Once upon a time, not so very long ago, a little girl watched her father crying by her bedroom window. She was 11 years old, in her pyjamas, and sitting up in her bunk bed. Her father had never cried before and before he said a word, she knew.
Her mother was dead.
She wasn’t coming back and everything would change.
That little girl was me and I was right. In the two years that followed my reality got turned on its head. My father died 18 months later after my mum and I went to live with family in another country.
In the space of two years I lost a happy childhood and began living in a world of grey. Broken and unable to find common ground with those around me I dived into books, they kept me safe and they understood but with each year that passed I forgot more about the laughing independent don’t-mess-with-me mother I loved and the quiet but generous father.
Every time I thought of my father I thought about how I’d failed him. How I hadn’t managed to make it work and how me being the carer* had broken our relationship – so I stopped thinking about him and with that I stopped remembering all the good things.
It wasn’t until I was 21 that I managed to rebuild myself – but by that stage I’d lost so many memories.
Think about that for a moment.
*My father was registered 100% disabled. After my mum died I did the cooking, washing, shopping, etc. Looking back at it now, at that age I was in no way able to cope with all of this but while logic says it wasn’t my fault I still wish I could go back and fix that.
I remember walking past a hospital room one day. The room appeared to be sealed off and its white walls and sterile smell didn’t fit in the otherwise colourful children’s hospital. The people inside wore gowns and gloves to keep the risk of infection to a bare minimum.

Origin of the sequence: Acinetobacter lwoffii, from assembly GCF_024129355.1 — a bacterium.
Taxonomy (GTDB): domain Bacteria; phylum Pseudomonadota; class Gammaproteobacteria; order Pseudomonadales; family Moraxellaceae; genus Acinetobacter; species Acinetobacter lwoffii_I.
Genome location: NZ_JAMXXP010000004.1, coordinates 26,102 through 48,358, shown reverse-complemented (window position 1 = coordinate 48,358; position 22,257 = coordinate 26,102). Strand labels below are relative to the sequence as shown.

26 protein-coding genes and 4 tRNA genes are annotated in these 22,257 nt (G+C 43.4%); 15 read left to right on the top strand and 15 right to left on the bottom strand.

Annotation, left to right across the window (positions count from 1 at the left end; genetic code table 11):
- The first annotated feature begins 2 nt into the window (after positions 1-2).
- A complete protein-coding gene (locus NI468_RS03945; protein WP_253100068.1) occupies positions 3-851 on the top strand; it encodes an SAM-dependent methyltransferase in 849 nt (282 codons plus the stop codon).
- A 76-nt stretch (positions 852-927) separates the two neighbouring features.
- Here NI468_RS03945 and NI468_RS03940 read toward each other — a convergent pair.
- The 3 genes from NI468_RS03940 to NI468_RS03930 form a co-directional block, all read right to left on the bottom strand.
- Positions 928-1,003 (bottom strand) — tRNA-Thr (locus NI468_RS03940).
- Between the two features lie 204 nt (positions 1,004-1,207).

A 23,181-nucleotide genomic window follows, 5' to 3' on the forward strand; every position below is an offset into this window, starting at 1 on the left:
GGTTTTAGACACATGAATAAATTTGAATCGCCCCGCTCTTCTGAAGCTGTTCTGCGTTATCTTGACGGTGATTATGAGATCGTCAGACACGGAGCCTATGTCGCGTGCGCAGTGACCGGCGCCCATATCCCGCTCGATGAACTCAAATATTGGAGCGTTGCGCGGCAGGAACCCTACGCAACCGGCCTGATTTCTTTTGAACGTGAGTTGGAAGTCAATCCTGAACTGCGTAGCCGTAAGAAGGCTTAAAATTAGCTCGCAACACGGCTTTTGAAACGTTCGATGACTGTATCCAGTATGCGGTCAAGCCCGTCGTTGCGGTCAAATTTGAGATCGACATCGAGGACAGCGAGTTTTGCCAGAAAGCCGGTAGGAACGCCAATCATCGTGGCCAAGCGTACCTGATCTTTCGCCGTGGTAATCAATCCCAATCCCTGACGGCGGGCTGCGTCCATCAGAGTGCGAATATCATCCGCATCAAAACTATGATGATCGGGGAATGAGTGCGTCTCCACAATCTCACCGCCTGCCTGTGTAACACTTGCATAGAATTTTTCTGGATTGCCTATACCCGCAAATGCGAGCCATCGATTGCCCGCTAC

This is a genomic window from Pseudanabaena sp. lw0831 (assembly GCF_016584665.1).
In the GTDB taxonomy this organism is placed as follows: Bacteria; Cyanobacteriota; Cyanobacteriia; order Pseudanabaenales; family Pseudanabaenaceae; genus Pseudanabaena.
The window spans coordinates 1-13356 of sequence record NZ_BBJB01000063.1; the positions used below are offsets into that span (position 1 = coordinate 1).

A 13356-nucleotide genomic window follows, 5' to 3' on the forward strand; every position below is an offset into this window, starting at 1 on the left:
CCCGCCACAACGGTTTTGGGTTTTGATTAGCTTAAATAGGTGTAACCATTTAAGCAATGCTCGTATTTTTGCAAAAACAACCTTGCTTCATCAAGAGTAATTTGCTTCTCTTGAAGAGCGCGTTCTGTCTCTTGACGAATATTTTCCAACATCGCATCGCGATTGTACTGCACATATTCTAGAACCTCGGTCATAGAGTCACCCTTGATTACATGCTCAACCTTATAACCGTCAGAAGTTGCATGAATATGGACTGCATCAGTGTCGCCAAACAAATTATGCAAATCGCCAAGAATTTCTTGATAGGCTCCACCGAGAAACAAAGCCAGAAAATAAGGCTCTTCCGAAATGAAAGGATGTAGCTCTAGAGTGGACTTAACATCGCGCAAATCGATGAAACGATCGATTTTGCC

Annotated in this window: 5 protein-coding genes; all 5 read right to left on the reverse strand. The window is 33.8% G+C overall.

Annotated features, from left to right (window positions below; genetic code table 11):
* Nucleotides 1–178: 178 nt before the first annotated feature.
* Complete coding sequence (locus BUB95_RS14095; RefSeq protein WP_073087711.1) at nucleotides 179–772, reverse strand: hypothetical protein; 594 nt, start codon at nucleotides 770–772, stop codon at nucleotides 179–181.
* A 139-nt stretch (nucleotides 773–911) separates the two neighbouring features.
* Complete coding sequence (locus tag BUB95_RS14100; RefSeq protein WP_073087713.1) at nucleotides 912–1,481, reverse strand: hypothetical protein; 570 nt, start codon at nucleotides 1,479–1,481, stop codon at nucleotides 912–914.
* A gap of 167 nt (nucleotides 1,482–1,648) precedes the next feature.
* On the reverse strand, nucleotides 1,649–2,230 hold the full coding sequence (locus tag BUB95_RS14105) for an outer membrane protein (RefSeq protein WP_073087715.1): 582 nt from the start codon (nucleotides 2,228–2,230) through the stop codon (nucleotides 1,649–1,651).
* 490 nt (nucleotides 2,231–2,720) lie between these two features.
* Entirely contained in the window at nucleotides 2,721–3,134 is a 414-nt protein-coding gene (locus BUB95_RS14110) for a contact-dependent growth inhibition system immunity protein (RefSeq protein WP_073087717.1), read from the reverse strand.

It looked like the scene from a thriller – Outbreak, or something.
Instead, what I saw were the effects of a bone marrow transplant. I remember staring at the room while the whole process flashed around in my head. A transplant meant harvesting marrow through a needle in your hip. It meant severe chemotherapy to destroy all the remaining marrow in your body. It meant not knowing what would happen next.
I don’t remember if the patient was a boy or a girl, I just remember standing there, aged 12, thinking it might be me.
Up to that point, I’d spent a lot of time in several hospitals; after that moment, I’d spent even more time in medical care because my immune system was doing everything it shouldn’t and nothing it should. Standing outside that room is one of many memories that would forever stay with me. The others? Going to a sea aquarium with other patients. Being allowed to wander around the off-limits section of a military airport (hey, I’m a geek!). Ice cream on an afternoon away from the hospital. Singing along on the top of my voice to Meat Loaf songs at the hospital school’s dance. The colours and laughter of a family room.
Because the only thing that outweighs not knowing if tomorrow is still there is living today to the fullest, together with family and friends. The charity Donna’s Dream House gives children and teens with life-threatening diseases the chance to make those memories and live those dreams. At least, it did. Until right before holidays, part of the main building was torched beyond repair.
They were forced to cancel Christmas for the families set to stay there.
Think about that for a moment.
The reason Write Dreams is so important is because the faster we get Donna’s Dream House back on its feet the faster we can help another family build important memories. Memories that will help those left behind carry on, and memories that will bring a smile to those kids that know they won’t have much time left.
Please visit Write Dreams, we have so many wonderful donations and you are helping in ways that can’t be expressed in words.